We carry out ray tracing through five high-resolution simulations of a galaxy cluster, to study how its ability to produce giant gravitationally lensed arcs is influenced by the collision cross-section of its dark matter. In three cases typical dark matter particles in the cluster core undergo between 1 and 100 collisions per Hubble time; two more explore the long (`collisionless') and short (`fluid') mean free path limits. We study the size and shape distributions of arcs and compute the cross-section for producing `extreme' arcs of various sizes. Even a few collisions per particle modifies the core structure enough to destroy the ability of the cluster to produce long, thin arcs. For larger collision frequencies the cluster must be scaled up to unrealistically large masses before it regains the ability to produce giant arcs. None of our models with self-interacting dark matter (except the `fluid' limit) is able to produce radial arcs; even the case with the smallest scattering cross-section must be scaled to the upper limit of observed cluster masses before it produces radial arcs. Apparently the elastic collision cross-section of dark matter in clusters must be very small, below 0.1cm2g-1, to be compatible with the observed ability of clusters to produce both radial arcs and giant arcs.

Giant cluster arcs as a constraint on the scattering cross- section of dark matter

MENEGHETTI, MASSIMO;MOSCARDINI, LAURO;TORMEN, GIUSEPPE;
2001

Abstract

We carry out ray tracing through five high-resolution simulations of a galaxy cluster, to study how its ability to produce giant gravitationally lensed arcs is influenced by the collision cross-section of its dark matter. In three cases typical dark matter particles in the cluster core undergo between 1 and 100 collisions per Hubble time; two more explore the long (`collisionless') and short (`fluid') mean free path limits. We study the size and shape distributions of arcs and compute the cross-section for producing `extreme' arcs of various sizes. Even a few collisions per particle modifies the core structure enough to destroy the ability of the cluster to produce long, thin arcs. For larger collision frequencies the cluster must be scaled up to unrealistically large masses before it regains the ability to produce giant arcs. None of our models with self-interacting dark matter (except the `fluid' limit) is able to produce radial arcs; even the case with the smallest scattering cross-section must be scaled to the upper limit of observed cluster masses before it produces radial arcs. Apparently the elastic collision cross-section of dark matter in clusters must be very small, below 0.1cm2g-1, to be compatible with the observed ability of clusters to produce both radial arcs and giant arcs.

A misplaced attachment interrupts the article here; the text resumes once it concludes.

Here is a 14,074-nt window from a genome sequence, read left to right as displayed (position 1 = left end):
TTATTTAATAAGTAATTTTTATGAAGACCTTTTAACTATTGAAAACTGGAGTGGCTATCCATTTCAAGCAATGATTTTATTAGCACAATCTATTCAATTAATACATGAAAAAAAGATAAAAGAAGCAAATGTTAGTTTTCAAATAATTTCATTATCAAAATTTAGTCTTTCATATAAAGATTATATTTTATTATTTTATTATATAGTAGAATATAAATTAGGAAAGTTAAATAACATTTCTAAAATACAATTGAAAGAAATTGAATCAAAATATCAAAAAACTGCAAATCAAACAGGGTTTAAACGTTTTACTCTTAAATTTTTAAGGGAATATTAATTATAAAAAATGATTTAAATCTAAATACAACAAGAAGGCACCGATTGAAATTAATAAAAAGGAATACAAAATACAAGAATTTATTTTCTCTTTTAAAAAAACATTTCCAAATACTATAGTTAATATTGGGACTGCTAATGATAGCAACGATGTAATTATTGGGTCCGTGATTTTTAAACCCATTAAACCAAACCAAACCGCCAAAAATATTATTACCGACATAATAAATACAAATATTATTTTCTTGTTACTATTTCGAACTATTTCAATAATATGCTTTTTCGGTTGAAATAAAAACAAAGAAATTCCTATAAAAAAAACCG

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Utilizza questo identificativo per citare o creare un link a questo documento: https://hdl.handle.net/11577/1372367
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